The Observer

Clery Act amended to further improve crime reporting policies on college campuses

Gabrielle Buffington, Staff Reporter

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The Clery Act, a federal statute requiring colleges and universities to keep and disclose information about crime around campus, was recently amended with the passage of 2013’s Violence Against Women Reauthorization Act (VAWA) to include requirements about reports on sexual violence cases.

This news meant change for our campus police department. Sgt. Jeffrey Daberko, who has been with the department since 2006, has witnessed how federal policies change the ways the department must handle campus issues. He says that VAWA’s biggest changes come in the Annual Campus Safety and Fire Safety Report.

“The function of the report is two-fold,” said Daberko. “It’s to inform students, prospective students, and parents about what’s going on on campus. It’s also to met the federal requirements that the Department of Education puts through.”

The report includes alcohol, weapons and drug offenses, burglary and robbery reports, and auto theft. It was also modified in 2008 to include reports of fires and missing persons. With the VAWA’s new requirements, the report will also include incidents of stalking, dating violence, domestic violence, and sexual assault. It also says that universities must carefully outline their disciplinary proceedings for these issues.

The act also adds gender identity and national origin to the list of biases that can serve as the determination of a hate crime.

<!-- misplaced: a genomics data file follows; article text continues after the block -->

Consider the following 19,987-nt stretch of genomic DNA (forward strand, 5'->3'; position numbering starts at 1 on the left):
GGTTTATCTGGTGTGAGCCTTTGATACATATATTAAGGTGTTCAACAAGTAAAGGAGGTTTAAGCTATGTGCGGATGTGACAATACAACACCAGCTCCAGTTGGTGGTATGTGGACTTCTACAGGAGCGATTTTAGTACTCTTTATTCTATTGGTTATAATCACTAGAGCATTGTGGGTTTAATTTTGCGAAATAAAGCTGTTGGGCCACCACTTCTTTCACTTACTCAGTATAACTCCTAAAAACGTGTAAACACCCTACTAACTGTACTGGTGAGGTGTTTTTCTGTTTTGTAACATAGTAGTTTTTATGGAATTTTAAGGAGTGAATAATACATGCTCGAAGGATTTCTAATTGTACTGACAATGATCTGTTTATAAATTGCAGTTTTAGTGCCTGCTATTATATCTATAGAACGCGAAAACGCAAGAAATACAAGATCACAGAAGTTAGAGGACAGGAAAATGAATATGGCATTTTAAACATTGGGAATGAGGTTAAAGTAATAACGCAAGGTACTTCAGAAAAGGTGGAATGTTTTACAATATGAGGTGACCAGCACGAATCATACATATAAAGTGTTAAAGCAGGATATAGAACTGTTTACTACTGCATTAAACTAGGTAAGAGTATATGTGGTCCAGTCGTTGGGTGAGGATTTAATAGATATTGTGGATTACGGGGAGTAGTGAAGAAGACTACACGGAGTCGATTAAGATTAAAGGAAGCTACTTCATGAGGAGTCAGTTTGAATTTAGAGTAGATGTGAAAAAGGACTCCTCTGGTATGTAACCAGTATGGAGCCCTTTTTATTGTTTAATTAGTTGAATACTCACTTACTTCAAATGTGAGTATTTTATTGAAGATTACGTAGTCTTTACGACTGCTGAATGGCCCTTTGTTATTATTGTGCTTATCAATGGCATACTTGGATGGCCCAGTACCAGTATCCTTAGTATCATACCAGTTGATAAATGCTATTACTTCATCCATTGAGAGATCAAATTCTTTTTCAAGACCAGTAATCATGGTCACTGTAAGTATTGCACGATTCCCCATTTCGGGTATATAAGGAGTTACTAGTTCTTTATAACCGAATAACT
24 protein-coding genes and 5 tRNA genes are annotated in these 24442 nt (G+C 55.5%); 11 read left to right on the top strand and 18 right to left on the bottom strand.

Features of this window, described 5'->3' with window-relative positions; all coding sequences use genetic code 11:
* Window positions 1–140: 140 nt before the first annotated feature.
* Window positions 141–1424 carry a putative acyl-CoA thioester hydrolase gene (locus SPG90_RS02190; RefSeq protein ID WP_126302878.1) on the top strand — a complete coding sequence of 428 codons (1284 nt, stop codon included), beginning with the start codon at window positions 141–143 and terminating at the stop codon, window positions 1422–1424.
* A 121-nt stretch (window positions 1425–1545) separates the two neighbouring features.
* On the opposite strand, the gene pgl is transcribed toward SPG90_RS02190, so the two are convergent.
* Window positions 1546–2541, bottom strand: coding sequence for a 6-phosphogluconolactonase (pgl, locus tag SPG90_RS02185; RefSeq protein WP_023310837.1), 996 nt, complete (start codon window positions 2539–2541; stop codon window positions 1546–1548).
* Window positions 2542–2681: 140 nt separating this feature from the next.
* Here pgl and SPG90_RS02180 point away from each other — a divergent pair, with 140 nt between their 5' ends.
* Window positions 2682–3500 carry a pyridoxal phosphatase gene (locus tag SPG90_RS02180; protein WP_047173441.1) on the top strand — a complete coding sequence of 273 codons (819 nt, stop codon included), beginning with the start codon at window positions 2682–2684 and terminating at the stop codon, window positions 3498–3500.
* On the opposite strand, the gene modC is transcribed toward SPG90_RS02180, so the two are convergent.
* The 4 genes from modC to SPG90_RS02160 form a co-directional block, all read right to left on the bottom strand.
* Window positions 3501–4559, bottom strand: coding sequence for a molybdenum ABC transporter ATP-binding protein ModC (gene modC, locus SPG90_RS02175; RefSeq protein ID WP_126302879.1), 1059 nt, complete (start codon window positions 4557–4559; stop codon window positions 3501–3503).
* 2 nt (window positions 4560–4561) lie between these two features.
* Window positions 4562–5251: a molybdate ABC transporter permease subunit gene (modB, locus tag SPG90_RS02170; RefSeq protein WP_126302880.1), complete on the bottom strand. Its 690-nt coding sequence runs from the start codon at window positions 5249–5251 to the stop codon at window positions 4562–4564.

The VAWA also brought large format changes to the report, including adding pages to an already lengthy document. Still, Daberko stressed that it is important for the campus community to read.

“When you start publishing something that’s 30-something pages, then the odds that people are actually going to read it probably go down,” he said.
He said that it is important to pay attention to the report, because it outlines procedures for students to follow if they are in trouble or need to make a police report themselves.

The act will officially be effective on July 1, 2015, but since it was published in the Federal Register on Oct. 20, the U.S. Department of Education stressed that the changes are effective immediately. Since our annual report was released on Oct. 1, the police department was advised to include as much information as possible. The next report will include all of the new requirements.

“By next year in the 2015 report, it’s all going to be spelled out,” Daberko said. “If you choose not to be involved in the police process but you want to file some sort of complaint, you have to go through the student judicial process. [The procedure] has to be spelled out. You’ll know exactly what you’ll have to do.”
CWRU’s 2014 report is currently available on the police department’s website.

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Clery Act amended to further improve crime reporting policies on college campuses